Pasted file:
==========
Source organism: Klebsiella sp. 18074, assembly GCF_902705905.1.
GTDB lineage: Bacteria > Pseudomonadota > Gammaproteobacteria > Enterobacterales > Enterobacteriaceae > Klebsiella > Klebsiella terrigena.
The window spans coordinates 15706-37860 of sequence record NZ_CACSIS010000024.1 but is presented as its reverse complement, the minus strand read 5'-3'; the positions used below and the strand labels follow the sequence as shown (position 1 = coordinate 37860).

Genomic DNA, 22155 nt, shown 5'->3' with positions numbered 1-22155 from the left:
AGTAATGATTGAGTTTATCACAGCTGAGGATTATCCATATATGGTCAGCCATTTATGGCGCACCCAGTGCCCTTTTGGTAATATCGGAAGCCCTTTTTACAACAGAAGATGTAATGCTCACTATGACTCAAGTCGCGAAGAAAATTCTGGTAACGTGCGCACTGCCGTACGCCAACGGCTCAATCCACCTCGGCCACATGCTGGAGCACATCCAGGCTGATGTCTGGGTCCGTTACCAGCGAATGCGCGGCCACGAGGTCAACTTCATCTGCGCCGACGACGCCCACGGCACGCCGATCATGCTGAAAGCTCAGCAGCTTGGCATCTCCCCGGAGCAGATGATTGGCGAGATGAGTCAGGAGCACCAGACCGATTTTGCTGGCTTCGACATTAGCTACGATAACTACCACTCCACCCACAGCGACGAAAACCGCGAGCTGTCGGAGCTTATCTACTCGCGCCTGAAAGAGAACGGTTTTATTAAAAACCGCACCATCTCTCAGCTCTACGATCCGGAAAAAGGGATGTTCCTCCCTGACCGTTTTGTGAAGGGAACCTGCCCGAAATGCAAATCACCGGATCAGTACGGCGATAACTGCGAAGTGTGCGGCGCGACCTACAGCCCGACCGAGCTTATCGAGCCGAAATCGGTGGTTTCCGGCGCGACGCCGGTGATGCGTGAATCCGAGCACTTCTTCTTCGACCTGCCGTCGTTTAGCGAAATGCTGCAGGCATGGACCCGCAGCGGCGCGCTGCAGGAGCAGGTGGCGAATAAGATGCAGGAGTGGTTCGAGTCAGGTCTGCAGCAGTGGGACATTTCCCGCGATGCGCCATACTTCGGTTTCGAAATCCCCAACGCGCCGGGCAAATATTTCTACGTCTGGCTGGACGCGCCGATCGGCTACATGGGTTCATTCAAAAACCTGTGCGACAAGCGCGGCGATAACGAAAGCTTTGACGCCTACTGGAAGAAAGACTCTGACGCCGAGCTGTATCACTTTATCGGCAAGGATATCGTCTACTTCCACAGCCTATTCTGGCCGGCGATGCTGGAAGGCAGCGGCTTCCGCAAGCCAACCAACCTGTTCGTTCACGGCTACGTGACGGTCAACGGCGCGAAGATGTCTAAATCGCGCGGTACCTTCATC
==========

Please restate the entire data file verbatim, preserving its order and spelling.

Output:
Source organism: Klebsiella sp. 18074, assembly GCF_902705905.1.
GTDB lineage: Bacteria > Pseudomonadota > Gammaproteobacteria > Enterobacterales > Enterobacteriaceae > Klebsiella > Klebsiella terrigena.
The window spans coordinates 15706-37860 of sequence record NZ_CACSIS010000024.1 but is presented as its reverse complement, the minus strand read 5'-3'; the positions used below and the strand labels follow the sequence as shown (position 1 = coordinate 37860).

Genomic DNA, 22155 nt, shown 5'->3' with positions numbered 1-22155 from the left:
AGTAATGATTGAGTTTATCACAGCTGAGGATTATCCATATATGGTCAGCCATTTATGGCGCACCCAGTGCCCTTTTGGTAATATCGGAAGCCCTTTTTACAACAGAAGATGTAATGCTCACTATGACTCAAGTCGCGAAGAAAATTCTGGTAACGTGCGCACTGCCGTACGCCAACGGCTCAATCCACCTCGGCCACATGCTGGAGCACATCCAGGCTGATGTCTGGGTCCGTTACCAGCGAATGCGCGGCCACGAGGTCAACTTCATCTGCGCCGACGACGCCCACGGCACGCCGATCATGCTGAAAGCTCAGCAGCTTGGCATCTCCCCGGAGCAGATGATTGGCGAGATGAGTCAGGAGCACCAGACCGATTTTGCTGGCTTCGACATTAGCTACGATAACTACCACTCCACCCACAGCGACGAAAACCGCGAGCTGTCGGAGCTTATCTACTCGCGCCTGAAAGAGAACGGTTTTATTAAAAACCGCACCATCTCTCAGCTCTACGATCCGGAAAAAGGGATGTTCCTCCCTGACCGTTTTGTGAAGGGAACCTGCCCGAAATGCAAATCACCGGATCAGTACGGCGATAACTGCGAAGTGTGCGGCGCGACCTACAGCCCGACCGAGCTTATCGAGCCGAAATCGGTGGTTTCCGGCGCGACGCCGGTGATGCGTGAATCCGAGCACTTCTTCTTCGACCTGCCGTCGTTTAGCGAAATGCTGCAGGCATGGACCCGCAGCGGCGCGCTGCAGGAGCAGGTGGCGAATAAGATGCAGGAGTGGTTCGAGTCAGGTCTGCAGCAGTGGGACATTTCCCGCGATGCGCCATACTTCGGTTTCGAAATCCCCAACGCGCCGGGCAAATATTTCTACGTCTGGCTGGACGCGCCGATCGGCTACATGGGTTCATTCAAAAACCTGTGCGACAAGCGCGGCGATAACGAAAGCTTTGACGCCTACTGGAAGAAAGACTCTGACGCCGAGCTGTATCACTTTATCGGCAAGGATATCGTCTACTTCCACAGCCTATTCTGGCCGGCGATGCTGGAAGGCAGCGGCTTCCGCAAGCCAACCAACCTGTTCGTTCACGGCTACGTGACGGTCAACGGCGCGAAGATGTCTAAATCGCGCGGTACCTTCATC